While indoor hydroponic production has its advantages outdoor production can be successful, too. One change that may actually promote the use of hydroponic farming in open fields is the Environmental Protection Agency's decision to ban use of methyl bromide soil fumigants in 2005. Without this chemical, crops grown in soil may be damaged by nematodes and other soil-borne pests. Hochmuth said tests at the Live Oak center indicate outdoor hydroponic production could minimize soil-borne pest problems.
“It's too early to predict how significant outdoor hydroponics may become,” Hochmuth said. “But we do believe that it has merit for some specialized crops such as herbs, leafy greens, lettuce and strawberries. Some producers have already had good results with outdoor hydroponic production. So it's not a pie-in-the-sky thing.
“For more than a decade, our research and Extension programs have solved various production problems associated with hydroponics,” said Dan Cantliffe, chairman of UF's Department of Horticultural Sciences. “The result has been an impressive array of crops ranging from lettuce and tomatoes to strawberries and cut flowers. Now, we're focusing more attention on the marketing aspects of the industry here in north Florida, helping farmers to become more successful in today's increasingly competitive domestic and international markets.”
He said specialized or “niche” marketing now is essential for hydroponic farmers. By taking advantage of changing consumer preferences and offering unique or premium-quality items, growers can reach lucrative markets such as health-conscious consumers.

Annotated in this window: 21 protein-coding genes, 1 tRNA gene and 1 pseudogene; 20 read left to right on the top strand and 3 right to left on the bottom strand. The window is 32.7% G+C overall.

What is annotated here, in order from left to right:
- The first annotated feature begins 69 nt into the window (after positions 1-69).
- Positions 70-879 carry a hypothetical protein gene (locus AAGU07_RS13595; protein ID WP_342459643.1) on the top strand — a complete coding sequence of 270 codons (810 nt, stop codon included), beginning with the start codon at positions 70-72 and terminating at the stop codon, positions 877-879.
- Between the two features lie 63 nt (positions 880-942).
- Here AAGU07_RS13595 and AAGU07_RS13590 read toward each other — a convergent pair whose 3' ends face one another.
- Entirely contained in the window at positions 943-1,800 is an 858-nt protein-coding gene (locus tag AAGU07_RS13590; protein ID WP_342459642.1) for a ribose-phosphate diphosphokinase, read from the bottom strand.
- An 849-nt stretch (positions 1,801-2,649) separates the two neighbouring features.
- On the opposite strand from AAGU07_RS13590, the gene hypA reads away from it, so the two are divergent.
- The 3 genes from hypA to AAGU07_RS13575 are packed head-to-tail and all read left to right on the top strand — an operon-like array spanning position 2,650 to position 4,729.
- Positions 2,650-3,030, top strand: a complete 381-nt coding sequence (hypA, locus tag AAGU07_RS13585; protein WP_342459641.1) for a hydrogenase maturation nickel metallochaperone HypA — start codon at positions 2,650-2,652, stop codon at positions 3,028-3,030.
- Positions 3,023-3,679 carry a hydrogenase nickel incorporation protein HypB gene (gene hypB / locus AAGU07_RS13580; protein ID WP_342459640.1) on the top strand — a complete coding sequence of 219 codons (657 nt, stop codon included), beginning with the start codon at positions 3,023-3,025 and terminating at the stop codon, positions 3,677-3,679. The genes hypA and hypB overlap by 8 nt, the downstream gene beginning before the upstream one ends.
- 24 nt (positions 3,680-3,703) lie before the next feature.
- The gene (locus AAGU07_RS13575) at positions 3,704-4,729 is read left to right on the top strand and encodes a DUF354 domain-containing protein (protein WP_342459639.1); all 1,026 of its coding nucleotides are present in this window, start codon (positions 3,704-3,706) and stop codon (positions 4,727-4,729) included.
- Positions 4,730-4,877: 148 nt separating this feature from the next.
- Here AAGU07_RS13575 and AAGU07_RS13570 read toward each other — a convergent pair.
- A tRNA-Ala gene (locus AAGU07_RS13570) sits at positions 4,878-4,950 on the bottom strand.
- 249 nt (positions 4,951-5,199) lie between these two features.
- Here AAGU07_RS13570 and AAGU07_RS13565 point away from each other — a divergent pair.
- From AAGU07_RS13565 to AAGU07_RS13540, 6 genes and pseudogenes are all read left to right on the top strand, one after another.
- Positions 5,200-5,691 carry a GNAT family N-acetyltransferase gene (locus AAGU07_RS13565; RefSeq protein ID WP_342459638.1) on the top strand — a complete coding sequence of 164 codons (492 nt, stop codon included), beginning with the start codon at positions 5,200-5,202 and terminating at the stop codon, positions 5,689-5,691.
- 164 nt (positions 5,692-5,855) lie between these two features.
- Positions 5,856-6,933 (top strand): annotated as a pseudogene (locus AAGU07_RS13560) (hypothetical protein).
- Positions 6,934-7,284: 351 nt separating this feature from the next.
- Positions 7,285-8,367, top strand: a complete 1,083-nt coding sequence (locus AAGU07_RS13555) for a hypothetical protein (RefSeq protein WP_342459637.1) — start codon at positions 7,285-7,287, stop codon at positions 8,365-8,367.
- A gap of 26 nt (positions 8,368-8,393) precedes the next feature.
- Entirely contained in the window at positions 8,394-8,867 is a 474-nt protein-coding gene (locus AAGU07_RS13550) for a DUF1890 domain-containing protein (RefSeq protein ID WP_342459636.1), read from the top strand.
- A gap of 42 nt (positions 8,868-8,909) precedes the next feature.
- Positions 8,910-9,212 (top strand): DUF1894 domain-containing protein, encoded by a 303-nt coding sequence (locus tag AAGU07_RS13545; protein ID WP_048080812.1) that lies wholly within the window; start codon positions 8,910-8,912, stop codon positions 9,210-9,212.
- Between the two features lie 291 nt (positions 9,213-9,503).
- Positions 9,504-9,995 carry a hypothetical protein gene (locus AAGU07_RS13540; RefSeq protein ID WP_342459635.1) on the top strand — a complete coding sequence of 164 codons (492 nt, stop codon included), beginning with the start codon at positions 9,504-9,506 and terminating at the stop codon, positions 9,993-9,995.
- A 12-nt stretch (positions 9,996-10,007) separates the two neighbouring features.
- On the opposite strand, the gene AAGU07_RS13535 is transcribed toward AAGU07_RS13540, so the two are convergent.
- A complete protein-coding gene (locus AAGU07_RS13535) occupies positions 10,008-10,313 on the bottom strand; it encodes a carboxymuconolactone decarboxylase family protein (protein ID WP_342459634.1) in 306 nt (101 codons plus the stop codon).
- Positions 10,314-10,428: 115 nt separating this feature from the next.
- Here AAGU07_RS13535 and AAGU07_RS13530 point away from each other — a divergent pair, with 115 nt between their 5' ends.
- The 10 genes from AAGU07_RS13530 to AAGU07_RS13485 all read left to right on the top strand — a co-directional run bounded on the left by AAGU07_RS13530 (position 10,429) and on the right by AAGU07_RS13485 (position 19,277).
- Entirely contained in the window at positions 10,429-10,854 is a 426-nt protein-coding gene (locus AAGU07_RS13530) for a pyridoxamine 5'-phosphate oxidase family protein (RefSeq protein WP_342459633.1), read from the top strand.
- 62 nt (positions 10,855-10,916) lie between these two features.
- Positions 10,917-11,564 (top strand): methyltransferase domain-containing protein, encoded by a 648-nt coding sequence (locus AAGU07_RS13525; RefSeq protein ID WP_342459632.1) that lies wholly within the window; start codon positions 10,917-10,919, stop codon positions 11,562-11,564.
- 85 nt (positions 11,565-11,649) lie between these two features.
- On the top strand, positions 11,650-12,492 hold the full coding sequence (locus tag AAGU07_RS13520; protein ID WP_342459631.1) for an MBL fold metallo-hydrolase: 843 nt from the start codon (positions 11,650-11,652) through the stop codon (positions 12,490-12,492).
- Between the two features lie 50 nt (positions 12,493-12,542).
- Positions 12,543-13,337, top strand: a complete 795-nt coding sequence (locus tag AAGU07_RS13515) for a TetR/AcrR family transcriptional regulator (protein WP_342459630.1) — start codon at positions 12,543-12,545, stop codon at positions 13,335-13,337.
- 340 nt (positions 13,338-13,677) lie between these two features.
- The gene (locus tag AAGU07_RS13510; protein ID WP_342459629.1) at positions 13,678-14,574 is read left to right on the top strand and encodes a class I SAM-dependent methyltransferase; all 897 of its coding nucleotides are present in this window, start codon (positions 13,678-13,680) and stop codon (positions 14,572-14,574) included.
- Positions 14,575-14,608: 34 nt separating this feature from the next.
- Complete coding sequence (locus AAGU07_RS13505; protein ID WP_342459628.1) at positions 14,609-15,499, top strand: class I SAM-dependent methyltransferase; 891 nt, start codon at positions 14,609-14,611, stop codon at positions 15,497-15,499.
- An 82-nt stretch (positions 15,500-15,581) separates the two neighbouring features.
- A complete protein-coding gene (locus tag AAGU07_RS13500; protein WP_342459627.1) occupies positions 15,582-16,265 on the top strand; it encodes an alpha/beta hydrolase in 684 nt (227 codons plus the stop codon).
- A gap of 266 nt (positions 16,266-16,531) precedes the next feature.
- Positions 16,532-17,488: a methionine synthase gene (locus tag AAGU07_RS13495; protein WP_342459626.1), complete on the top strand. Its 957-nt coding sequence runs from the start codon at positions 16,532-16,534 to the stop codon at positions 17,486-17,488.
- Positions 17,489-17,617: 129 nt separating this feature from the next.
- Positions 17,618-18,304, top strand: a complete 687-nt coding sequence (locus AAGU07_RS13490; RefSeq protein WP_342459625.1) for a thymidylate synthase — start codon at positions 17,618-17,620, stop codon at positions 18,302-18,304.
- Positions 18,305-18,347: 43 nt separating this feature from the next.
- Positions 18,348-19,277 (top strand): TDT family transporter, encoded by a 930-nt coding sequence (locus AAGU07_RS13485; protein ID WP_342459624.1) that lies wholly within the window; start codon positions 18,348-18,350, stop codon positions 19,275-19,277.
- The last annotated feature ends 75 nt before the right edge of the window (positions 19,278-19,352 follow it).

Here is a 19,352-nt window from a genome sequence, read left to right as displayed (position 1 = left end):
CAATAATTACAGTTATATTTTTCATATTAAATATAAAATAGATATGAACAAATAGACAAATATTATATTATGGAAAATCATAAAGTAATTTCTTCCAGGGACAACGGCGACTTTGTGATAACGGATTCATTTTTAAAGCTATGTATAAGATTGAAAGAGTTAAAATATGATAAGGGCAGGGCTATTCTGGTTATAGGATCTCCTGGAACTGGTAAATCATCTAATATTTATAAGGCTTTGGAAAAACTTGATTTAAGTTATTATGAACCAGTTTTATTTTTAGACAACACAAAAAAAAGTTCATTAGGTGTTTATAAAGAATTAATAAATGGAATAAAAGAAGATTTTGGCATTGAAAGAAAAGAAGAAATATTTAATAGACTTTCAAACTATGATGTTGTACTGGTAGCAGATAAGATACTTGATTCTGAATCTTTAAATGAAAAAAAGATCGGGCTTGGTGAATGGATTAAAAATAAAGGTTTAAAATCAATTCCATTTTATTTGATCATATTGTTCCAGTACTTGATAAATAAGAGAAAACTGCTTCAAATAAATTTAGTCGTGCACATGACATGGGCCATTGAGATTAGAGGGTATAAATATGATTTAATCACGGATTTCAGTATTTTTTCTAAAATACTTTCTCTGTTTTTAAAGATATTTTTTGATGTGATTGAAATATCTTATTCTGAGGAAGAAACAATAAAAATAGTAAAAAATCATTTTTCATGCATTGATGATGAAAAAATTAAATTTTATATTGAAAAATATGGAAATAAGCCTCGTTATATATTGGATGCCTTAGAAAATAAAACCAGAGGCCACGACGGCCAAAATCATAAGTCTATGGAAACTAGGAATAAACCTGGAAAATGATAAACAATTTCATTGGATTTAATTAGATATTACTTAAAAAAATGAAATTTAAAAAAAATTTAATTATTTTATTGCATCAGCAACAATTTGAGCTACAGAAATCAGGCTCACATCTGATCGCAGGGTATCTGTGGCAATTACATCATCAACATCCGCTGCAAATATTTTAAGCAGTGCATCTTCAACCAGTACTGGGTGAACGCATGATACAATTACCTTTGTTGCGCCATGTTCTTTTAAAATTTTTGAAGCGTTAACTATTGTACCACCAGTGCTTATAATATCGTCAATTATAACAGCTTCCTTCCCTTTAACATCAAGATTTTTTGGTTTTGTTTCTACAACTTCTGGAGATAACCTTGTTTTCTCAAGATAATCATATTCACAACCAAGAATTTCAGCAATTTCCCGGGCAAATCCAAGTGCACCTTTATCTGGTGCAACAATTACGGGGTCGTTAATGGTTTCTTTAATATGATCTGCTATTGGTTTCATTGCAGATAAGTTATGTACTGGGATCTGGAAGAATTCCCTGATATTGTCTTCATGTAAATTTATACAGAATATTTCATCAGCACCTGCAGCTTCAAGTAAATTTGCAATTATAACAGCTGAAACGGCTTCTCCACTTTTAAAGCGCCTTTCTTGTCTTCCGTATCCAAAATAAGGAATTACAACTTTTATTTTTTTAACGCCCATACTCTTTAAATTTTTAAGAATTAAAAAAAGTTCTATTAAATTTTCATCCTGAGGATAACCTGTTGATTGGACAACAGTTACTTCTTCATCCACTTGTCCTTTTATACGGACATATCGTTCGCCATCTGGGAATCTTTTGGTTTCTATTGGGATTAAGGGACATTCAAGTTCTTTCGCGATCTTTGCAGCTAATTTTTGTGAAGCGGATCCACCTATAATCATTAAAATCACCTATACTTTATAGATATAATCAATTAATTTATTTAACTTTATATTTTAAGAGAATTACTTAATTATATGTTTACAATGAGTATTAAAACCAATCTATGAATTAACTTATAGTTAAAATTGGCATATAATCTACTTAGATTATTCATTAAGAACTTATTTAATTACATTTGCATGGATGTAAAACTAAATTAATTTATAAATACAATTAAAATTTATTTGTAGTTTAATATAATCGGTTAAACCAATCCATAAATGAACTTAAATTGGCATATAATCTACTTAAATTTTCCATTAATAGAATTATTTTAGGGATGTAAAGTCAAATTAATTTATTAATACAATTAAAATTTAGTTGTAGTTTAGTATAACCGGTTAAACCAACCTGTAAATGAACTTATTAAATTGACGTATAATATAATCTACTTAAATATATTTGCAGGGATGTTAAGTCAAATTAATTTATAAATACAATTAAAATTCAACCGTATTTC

Niche marketing also has stimulated interest in new crop varieties, Cantliffe said. At UF's Horticulture Research Unit in Gainesville, Cantliffe grows hydroponic items that may be tomorrow's supermarket staples, like a seedless, high-yield cucumber developed in Israel and the Galia muskmelon, Europe's best-selling melon variety.
“What you sell is just as important as how you sell,” Cantliffe said. “Interesting new products like edible flowers, exotic herbs and specialty greens can command higher prices.”
High prices needed
He said the need for high crop prices is a constant factor in hydroponic farming, because the technology is expensive. Major investments for growers include greenhouses and equipment for heating and cooling, ventilation, irrigation and fertilization.
Larger farms use computer-controlled automation to accomplish some tasks. Start-up costs for a hydroponic farm average $4 to $8 per square foot of production.